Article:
Sefirat HaOmer, also referred is as Sefira, is the period of 49 days between the second day of Jewish holiday of Passover and the holiday of Shavuot. The word "sefira", in Hebrew, literally translates to "counting", and the main ritual of this period is to count the days.
The origin of Sefirat HaOmer is found in the book of Leviticus, 23:15
usefartem lachem mi'machorat ha shabat mi'yom haviachem et-omer hatenufa sheva shabatot temimot tih'yeina
And you shall count for yourselves - from the day after the holiday, from the day on which the waved Omer Offering is brought, seven complete weeks.
Since according to the Jewish calendar, each day begins at the previous sunset, one should count each day on the evening that it begins. When counting the Omer, one should stand and recite the following blessing:
Baruch Ata Adon-y, Eloh-ynu Melech Ha-Olam, asher kiddeshanu b'mitzvotav, v'tzivanu al Sefirat HaOmer.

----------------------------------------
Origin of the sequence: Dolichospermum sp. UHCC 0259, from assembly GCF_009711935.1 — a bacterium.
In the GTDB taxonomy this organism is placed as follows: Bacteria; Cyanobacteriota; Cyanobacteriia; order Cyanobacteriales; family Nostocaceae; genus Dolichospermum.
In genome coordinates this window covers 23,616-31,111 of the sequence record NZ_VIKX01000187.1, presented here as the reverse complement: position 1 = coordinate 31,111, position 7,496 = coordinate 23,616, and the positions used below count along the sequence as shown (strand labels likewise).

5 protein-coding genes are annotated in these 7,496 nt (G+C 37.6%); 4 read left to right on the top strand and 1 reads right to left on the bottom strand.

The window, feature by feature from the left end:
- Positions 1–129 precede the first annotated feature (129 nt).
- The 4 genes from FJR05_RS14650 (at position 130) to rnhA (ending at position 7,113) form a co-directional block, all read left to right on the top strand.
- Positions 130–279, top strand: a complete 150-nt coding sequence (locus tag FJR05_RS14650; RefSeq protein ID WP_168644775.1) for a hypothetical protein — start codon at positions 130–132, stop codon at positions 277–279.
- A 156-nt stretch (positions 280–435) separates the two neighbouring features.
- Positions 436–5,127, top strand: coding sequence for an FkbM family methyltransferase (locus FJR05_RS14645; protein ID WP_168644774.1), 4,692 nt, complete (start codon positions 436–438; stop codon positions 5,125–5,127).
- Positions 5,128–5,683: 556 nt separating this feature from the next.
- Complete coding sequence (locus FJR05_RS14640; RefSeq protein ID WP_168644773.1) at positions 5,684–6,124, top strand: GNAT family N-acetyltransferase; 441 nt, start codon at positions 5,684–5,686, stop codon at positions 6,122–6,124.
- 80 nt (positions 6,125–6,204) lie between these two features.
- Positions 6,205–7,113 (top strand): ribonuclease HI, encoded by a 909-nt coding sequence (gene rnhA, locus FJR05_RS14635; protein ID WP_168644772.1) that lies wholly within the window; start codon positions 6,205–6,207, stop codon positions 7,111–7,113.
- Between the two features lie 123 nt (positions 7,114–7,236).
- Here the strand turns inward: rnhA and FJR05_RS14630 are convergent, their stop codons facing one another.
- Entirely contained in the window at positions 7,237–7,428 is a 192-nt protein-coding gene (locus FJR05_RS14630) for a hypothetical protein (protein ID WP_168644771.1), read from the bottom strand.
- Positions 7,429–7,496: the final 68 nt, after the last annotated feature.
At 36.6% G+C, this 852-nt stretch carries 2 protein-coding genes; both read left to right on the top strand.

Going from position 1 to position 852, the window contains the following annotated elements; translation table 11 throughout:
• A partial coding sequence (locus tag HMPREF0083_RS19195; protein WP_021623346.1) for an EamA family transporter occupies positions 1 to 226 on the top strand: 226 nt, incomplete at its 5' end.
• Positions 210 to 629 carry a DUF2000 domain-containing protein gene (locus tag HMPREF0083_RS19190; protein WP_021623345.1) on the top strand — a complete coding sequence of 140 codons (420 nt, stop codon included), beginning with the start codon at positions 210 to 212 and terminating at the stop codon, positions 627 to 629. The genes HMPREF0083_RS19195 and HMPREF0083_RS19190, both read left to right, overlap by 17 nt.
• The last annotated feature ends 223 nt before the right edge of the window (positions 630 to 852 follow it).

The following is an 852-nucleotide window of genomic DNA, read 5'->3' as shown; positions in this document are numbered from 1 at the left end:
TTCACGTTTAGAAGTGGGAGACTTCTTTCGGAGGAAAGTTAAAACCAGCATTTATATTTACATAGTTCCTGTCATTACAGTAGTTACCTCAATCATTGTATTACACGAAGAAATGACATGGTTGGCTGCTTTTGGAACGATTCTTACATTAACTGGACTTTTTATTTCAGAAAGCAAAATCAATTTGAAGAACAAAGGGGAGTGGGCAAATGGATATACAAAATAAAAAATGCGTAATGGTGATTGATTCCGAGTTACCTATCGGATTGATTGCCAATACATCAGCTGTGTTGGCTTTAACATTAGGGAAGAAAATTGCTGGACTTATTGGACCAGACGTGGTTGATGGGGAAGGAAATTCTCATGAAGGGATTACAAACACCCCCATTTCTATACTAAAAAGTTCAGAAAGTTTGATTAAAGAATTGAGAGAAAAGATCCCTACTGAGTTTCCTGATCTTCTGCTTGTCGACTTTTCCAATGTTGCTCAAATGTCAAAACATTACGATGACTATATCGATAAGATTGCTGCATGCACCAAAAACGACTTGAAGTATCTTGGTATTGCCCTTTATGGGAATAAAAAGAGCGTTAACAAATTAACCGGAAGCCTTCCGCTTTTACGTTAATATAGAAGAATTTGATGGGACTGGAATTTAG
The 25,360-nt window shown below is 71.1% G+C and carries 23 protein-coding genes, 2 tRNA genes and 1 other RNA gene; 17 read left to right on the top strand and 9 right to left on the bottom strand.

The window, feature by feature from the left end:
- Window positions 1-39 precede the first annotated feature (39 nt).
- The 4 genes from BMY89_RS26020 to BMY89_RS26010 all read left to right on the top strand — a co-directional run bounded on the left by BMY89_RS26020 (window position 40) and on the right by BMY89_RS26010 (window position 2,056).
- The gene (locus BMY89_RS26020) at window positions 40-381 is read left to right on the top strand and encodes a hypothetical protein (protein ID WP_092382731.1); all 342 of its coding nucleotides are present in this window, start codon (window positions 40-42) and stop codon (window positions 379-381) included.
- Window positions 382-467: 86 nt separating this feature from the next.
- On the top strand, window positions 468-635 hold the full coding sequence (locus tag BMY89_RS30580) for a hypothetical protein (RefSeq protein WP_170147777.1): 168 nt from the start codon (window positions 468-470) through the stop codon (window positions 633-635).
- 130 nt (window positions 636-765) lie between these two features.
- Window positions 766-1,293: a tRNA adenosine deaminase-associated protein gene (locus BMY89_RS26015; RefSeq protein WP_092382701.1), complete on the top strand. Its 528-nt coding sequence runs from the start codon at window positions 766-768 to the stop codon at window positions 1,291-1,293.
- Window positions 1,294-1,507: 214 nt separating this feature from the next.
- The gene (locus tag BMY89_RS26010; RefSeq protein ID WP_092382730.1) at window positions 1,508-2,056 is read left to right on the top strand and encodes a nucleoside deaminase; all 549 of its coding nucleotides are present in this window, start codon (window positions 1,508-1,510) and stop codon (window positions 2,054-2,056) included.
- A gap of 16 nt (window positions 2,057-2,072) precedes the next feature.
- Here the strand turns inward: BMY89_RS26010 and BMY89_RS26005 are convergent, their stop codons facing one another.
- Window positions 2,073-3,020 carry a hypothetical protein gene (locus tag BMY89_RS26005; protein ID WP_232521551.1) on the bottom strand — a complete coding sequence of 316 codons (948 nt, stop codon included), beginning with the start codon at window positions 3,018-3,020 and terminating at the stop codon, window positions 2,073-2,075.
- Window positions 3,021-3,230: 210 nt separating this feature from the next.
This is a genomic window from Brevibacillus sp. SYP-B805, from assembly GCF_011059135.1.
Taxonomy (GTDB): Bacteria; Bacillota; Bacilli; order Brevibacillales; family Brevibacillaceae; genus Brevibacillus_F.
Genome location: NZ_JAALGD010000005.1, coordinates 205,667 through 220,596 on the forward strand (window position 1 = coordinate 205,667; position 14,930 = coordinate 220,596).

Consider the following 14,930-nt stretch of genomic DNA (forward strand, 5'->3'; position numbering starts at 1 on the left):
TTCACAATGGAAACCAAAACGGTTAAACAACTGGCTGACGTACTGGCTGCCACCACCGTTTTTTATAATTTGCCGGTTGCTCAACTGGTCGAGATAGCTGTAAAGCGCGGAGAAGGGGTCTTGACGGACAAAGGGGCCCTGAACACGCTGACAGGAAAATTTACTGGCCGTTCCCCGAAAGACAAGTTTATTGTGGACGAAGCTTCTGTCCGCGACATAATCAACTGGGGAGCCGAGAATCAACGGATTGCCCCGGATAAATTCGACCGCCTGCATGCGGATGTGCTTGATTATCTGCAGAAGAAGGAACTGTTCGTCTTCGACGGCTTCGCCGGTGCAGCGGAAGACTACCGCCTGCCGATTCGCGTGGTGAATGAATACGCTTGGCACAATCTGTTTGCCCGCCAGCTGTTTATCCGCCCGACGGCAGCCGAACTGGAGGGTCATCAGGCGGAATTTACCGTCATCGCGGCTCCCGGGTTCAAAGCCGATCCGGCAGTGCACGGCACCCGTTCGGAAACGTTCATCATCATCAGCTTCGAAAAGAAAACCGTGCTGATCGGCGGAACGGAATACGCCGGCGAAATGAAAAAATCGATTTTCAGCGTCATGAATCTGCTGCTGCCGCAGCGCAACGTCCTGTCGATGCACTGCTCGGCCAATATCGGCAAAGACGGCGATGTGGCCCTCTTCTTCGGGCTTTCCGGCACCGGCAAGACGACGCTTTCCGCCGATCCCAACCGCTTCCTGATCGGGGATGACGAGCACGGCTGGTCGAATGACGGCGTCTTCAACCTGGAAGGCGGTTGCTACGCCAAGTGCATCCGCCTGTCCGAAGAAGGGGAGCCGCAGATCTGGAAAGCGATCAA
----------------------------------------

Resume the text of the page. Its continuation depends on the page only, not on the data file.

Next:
Blessed are You, Hashem, our G-d, King of the Universe, who sanctified us with His commandments, and commanded us regarding the Counting of the Omer.
After saying the blessing, one counts the current day. For example, to count the 10th day, one would say:
"Today is the 10th day, which is one week and three days, of the Omer"
If you forget to count at night, you may count on the next day, but without saying the blessing, and then resume counting as usual. If you forget at night and do not remember to count the next day, you should continue to count for the duration of Sefira, but do not say the blessing before counting.
Although this was not the orginal intent in the Bible, since the destruction of the Holy Temple, Sefirat HaOmer has become a period of mourning for the Jewish people. Although several tragedies occured during the period of Sefira, the primary reason for mourning is to commemorate the 12,000 students of Rabbi Akiva who died of a plague during the period between Passover and Shavuot.
As part of this mourning, many Jews do not cut their hair during this time period, get married, or listen to live music.
Since it is generally believed that the students stopped dying on the 33rd day of Sefira, this day is known as Lag BaOmer, and the restrictions of mourning are lifted at this time. In Israel and many Jewish communities, Lag BaOmer is a day of celebration traditionally marked by bonfires and picnics.